Autochromes Lumière
The Monplaisir' factory > The History of the Company > 1928, The Lumière Company

The Lumière Company (1928-1982)

When the Lumière Company took up its proper name again the economic climate was infinitely less favourable and the second half of the 20th century saw the inexorable decline of the family business. Their capital was around 42,790,000 francs. By this time, the factory at Joinville was specialised in manufacturing photographic equipment. The business remained a family business and was now in the hands of the third generation of sons.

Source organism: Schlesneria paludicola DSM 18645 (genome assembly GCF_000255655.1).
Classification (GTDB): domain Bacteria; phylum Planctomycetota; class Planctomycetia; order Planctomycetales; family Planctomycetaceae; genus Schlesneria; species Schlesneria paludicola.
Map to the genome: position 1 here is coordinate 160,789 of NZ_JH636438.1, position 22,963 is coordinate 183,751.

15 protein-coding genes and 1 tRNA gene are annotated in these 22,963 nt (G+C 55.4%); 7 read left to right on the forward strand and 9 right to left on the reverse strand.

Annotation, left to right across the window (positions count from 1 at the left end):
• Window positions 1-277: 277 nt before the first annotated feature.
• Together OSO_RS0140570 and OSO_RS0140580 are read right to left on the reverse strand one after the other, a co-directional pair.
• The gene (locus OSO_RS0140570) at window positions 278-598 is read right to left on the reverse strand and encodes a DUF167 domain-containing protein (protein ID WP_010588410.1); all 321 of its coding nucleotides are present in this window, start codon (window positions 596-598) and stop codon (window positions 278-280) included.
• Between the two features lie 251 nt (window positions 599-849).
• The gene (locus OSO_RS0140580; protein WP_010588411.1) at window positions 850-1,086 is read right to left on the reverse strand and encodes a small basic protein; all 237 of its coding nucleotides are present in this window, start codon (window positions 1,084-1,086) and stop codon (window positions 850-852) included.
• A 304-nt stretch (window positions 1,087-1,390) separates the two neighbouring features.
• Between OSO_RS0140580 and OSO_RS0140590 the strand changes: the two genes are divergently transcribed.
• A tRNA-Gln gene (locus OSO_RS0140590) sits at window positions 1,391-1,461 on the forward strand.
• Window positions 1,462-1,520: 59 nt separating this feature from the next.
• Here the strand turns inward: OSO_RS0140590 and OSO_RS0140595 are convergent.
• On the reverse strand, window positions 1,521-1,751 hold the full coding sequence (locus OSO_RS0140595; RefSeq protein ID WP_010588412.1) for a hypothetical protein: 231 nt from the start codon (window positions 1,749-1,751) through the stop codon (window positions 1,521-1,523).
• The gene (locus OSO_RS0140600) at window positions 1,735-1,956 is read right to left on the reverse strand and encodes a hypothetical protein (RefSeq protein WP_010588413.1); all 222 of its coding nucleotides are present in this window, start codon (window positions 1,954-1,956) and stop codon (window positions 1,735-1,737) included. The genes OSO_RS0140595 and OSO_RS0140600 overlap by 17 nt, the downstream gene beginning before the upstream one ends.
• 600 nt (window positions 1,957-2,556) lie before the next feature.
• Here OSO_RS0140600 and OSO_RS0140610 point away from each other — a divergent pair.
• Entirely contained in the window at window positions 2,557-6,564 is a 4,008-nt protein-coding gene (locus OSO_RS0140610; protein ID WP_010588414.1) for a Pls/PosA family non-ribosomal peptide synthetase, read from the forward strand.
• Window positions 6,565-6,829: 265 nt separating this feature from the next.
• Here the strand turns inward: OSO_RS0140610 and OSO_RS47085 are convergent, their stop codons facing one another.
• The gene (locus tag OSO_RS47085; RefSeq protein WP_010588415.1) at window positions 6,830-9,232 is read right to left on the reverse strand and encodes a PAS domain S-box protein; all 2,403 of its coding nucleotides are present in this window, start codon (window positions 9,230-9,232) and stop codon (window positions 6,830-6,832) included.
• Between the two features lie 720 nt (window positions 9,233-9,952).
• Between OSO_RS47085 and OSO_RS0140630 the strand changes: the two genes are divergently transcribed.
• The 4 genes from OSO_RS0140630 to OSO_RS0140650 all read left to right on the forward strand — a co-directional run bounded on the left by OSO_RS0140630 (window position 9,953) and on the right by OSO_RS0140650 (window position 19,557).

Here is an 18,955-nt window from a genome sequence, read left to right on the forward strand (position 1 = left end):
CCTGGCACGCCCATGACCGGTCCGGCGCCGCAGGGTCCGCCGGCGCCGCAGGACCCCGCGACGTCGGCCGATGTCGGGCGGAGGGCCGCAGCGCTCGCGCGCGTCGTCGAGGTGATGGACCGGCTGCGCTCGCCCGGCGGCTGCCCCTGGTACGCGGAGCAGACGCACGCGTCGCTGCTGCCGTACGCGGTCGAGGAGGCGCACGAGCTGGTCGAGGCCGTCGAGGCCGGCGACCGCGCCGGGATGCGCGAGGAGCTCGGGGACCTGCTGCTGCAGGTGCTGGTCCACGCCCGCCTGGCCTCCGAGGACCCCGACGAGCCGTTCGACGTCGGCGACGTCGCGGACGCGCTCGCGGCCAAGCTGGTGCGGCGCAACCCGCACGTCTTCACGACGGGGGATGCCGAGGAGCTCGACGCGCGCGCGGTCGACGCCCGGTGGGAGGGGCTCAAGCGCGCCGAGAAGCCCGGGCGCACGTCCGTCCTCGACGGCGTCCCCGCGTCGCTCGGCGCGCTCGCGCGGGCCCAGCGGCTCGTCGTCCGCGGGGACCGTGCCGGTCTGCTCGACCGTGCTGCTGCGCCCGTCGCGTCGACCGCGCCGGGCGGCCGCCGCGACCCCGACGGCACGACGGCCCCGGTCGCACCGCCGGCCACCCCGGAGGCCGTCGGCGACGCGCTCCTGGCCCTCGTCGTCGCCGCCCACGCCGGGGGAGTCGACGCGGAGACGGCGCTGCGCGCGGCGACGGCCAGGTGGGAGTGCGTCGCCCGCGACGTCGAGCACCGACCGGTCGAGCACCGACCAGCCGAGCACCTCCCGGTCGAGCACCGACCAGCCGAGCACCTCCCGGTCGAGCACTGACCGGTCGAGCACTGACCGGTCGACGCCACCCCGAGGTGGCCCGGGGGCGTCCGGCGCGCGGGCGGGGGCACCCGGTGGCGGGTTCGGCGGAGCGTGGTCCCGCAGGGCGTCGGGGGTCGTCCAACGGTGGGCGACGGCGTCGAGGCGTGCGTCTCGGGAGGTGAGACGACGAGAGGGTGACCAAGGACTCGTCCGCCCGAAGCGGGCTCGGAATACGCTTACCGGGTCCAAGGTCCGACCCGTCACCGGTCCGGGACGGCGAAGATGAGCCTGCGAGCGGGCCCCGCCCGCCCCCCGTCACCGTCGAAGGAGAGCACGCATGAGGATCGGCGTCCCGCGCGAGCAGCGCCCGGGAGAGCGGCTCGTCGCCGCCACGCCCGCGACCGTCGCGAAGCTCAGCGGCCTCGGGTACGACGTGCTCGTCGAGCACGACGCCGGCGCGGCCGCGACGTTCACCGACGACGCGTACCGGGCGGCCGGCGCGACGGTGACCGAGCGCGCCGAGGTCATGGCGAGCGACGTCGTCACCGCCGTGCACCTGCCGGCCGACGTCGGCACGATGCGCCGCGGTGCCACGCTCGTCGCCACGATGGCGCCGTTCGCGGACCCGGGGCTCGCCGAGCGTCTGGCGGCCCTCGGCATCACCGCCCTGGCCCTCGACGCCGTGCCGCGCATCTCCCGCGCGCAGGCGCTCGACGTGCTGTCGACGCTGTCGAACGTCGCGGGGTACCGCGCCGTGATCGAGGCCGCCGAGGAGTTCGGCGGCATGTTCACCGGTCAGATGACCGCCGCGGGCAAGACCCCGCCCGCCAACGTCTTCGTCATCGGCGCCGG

From 1940 until 1967, Henri Lumière directed the Lumière Company, with Jean-Michel Lefrancq and Albert Trarieux, the son-in-laws of Louis Lumière, and his nephew Marcel Koehler by his side.

Albert Trarieux left the vice-presidency of the Lumière Company in 1954, the year of Auguste Lumière's death. By 1963, CIBA had become a majority shareholder, with a 60 percent stake in the Lumière Company, and Jean-Michel in left the company in 1969. The year 1976 saw the closing of the factories at Monplaisir-Lyon. This was the end of an industrial adventure and of a site that had played a major role in the history of French photography.

From the "Lumière Company" to "Ilford-France"
In 1982, the Lumière Company took on the identity of "Ilford-France." That, however, is another story.